So I wouldn't read a revolving door of CEOs as a harbinger of a death spiral. I wouldn't look at store closings, the failure of the Nook, and an influx of non-book inventory as indications of B&N disappearing from the landscape.
As long as Len Riggio is still with us, Barnes & Noble will be too. It began as a college store and it may well end as one. But it will persist as long as Len wills it to. Do not expect him to turn off the lights and lock the doors.
In 1997, superstore behemoth Barnes & Noble had launched their website in competition with Amazon. (As a matter of disclosure: I began working there in 1998, directing the database that served both the web and the stores.) Borders, Hastings, Books-A-Million, and others soon followed. There were numerous start-ups dedicated to selling specific sorts of books – Varsity Books for textbooks, FatBrain for business books. Companies were acquired, rose up, shut down – it was absolutely chaotic.
In the midst of all this, the problems presented by back-office, transactional metadata (truncated titles, metadata in ALL CAPS) were abundantly clear to consumers – these websites were ugly, clunky, and not very enticing. Publishers noticed. Distributors noticed. Everyone saw an opportunity to increase sales.
ONIX stands for Online Information Exchange, and was developed as a joint effort by the Association of American Publishers (AAP) and EDItEUR (which originally stood for EDI-to-Europe, but which has evolved more broadly into a London-based standards body for the book industry). It was created to solve two problems: (1) that consumers were now looking at this data so it had to be more robust, descriptive, accurate, and reflective of what they needed to see, and (2) that ANSI X12, as a US-based standard, was insufficient for international communications about books.
I was on the front lines back then – it was hotly competitive between Amazon, Borders, and Barnes & Noble. There were lawsuits, front-page news articles, insults, and shade thrown. It was nasty. But everybody could agree that the metadata was causing us all the same headaches. So there was a parley.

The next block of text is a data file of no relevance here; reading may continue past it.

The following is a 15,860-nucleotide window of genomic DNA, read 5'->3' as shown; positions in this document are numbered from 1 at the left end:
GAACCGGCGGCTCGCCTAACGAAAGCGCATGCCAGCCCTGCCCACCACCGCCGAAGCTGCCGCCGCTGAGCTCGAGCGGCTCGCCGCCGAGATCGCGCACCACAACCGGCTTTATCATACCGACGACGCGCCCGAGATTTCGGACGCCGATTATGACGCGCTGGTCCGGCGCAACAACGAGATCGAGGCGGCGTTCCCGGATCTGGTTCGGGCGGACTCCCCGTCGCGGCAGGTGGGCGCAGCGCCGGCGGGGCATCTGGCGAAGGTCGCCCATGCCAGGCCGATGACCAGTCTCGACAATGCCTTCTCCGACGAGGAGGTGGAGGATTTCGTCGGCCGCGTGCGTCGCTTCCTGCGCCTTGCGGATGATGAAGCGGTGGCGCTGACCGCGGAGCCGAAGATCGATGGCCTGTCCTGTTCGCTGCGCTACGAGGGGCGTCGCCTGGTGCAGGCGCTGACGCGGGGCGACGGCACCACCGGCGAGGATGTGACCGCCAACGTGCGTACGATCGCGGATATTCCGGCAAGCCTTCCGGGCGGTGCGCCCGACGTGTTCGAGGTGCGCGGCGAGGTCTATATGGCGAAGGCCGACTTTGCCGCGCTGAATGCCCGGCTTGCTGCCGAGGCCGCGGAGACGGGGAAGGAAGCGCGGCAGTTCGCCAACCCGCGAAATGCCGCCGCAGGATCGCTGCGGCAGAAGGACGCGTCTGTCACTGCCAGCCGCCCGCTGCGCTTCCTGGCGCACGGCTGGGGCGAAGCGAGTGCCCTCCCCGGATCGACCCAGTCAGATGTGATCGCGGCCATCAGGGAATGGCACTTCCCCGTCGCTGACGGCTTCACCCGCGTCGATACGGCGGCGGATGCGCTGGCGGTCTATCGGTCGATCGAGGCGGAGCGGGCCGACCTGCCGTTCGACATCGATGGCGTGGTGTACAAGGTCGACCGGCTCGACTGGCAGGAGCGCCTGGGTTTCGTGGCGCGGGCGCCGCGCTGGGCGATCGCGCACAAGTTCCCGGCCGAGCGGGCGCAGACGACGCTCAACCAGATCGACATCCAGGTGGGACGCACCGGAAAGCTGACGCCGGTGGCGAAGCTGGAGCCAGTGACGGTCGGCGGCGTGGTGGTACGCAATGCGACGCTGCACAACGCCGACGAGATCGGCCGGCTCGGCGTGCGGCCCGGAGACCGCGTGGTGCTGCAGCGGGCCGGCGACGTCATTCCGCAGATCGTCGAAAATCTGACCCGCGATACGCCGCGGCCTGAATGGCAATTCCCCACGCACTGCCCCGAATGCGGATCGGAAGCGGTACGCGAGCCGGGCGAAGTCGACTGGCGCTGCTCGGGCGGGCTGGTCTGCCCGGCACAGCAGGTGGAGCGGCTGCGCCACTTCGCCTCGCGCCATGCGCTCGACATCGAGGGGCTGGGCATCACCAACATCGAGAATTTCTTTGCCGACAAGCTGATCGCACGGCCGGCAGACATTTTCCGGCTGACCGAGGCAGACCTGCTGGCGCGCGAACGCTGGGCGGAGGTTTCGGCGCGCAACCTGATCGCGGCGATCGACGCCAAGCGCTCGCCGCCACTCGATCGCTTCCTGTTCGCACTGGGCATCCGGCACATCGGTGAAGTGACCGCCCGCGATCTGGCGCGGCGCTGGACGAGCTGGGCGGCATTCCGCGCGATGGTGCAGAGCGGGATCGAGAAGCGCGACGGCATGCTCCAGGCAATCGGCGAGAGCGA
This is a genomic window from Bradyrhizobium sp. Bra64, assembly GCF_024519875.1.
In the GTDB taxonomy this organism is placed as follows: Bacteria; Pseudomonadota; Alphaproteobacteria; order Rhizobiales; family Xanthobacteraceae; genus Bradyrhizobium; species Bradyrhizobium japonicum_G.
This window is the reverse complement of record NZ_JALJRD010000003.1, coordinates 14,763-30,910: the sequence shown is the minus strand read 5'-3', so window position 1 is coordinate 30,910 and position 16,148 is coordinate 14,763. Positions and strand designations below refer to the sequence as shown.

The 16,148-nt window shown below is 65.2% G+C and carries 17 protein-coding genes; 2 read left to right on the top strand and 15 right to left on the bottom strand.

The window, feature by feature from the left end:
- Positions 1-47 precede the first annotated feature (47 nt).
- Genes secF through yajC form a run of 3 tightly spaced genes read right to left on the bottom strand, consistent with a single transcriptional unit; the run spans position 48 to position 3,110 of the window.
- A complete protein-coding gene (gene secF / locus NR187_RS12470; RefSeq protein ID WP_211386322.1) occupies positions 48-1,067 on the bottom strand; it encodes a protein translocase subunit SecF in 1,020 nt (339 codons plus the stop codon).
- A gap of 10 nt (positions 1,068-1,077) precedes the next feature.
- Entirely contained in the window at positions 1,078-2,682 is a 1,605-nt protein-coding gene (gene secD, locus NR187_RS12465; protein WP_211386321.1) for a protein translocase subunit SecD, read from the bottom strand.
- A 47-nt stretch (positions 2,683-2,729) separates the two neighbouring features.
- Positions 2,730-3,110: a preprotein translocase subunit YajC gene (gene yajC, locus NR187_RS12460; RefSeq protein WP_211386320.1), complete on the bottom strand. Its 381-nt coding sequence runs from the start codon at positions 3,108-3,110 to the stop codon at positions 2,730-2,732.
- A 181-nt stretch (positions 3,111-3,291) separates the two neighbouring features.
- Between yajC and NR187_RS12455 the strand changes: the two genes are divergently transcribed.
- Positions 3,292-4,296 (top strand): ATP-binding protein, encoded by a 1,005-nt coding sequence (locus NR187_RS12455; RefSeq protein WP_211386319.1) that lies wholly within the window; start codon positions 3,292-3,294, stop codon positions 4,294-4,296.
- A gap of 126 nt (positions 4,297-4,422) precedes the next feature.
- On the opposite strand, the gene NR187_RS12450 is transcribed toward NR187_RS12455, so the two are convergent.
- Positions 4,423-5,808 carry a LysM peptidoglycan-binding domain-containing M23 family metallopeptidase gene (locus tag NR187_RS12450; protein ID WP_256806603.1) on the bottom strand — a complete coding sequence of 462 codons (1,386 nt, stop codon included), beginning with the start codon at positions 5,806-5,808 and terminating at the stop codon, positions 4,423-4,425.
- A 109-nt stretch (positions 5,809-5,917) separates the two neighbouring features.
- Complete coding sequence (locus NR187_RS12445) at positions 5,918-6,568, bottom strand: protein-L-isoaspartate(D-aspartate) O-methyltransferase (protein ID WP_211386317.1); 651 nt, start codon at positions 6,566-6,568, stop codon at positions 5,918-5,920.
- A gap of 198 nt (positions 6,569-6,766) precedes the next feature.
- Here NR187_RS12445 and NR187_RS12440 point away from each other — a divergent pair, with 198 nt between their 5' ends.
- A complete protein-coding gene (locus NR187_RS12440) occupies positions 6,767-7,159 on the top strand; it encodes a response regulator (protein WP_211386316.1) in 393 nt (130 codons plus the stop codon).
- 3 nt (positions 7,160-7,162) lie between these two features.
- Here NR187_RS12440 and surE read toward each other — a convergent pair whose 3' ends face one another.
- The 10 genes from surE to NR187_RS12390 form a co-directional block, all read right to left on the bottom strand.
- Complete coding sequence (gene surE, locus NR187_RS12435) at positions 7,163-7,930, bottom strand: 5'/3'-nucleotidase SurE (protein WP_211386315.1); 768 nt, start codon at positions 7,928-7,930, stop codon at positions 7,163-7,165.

In 1998, in the conference room at AAP on 5th Avenue, the Big Seven publishers (yes, there were seven at the time), Barnes & Noble, Amazon, Ingram, Baker & Taylor, a handful of startups, and a number of other interested companies sat down at a large conference table and laid out the problems. It was the first time B&N and Amazon had allowed representatives to sit in the same room together – Cindy Cunningham and myself. (We later became good friends – largely due to this experience.) It was clear that we needed to present a unified front to persuade publishers to adopt this new standard that would benefit all of us. After two years of negotiations, ONIX 1.0 was published and its maintenance in the US was handed to the Book Industry Study Group, which created a metadata committee (now run by Richard Stark at B&N, who was one of my first hires there) to handle changes and fixes and additions to the code lists.
ONIX is not terribly sexy. But it allowed sexiness to happen. As we evolve through ONIX 3.0 and beyond, knowing how we got here will help us lay the infrastructure for whatever awaits the book industry as the Web itself advances.